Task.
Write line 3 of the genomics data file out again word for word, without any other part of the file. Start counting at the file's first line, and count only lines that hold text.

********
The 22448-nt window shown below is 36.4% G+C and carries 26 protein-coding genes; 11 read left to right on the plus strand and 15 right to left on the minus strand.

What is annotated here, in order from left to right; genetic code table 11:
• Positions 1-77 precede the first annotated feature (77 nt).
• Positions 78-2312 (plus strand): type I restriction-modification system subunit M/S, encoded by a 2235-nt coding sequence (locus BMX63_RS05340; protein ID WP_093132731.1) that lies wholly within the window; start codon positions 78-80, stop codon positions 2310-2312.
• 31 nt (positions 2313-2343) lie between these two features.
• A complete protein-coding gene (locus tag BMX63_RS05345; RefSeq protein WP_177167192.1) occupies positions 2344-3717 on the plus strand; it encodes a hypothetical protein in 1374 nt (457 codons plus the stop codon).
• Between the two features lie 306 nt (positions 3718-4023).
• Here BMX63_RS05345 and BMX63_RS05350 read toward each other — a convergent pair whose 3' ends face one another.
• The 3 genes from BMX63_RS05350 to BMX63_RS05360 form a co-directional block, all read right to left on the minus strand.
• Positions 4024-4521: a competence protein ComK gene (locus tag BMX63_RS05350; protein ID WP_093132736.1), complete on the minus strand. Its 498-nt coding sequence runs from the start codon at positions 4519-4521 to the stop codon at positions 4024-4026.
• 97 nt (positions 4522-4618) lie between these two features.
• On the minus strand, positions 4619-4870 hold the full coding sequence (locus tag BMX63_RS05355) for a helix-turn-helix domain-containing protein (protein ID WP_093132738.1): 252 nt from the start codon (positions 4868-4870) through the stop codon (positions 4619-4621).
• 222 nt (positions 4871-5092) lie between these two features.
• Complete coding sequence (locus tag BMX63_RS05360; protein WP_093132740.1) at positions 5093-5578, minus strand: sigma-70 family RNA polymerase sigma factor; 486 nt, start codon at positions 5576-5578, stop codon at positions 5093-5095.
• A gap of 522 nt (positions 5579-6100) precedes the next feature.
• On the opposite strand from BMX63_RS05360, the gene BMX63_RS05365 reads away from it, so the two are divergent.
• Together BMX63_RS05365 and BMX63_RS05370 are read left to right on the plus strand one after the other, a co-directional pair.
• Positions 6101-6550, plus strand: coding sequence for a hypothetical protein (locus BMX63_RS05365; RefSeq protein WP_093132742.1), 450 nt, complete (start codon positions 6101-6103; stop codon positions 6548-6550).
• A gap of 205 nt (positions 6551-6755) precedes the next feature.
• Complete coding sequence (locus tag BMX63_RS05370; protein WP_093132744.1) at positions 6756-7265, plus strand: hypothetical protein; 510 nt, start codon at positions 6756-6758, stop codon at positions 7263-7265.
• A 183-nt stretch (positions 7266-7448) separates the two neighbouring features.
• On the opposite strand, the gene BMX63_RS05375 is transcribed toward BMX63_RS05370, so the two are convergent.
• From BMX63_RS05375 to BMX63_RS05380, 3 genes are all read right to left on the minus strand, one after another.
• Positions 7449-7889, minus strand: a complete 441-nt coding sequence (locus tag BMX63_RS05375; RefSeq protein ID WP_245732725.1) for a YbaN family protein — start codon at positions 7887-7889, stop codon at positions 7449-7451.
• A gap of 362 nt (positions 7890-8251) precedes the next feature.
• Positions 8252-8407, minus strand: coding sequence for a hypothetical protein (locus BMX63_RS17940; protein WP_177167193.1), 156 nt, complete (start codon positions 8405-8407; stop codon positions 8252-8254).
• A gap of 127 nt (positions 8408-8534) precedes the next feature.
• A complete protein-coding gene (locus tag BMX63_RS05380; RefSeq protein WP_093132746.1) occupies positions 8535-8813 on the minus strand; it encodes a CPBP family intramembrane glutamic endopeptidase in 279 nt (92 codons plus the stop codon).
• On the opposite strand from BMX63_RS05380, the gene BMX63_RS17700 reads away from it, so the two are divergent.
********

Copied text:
• Positions 1-77 precede the first annotated feature (77 nt).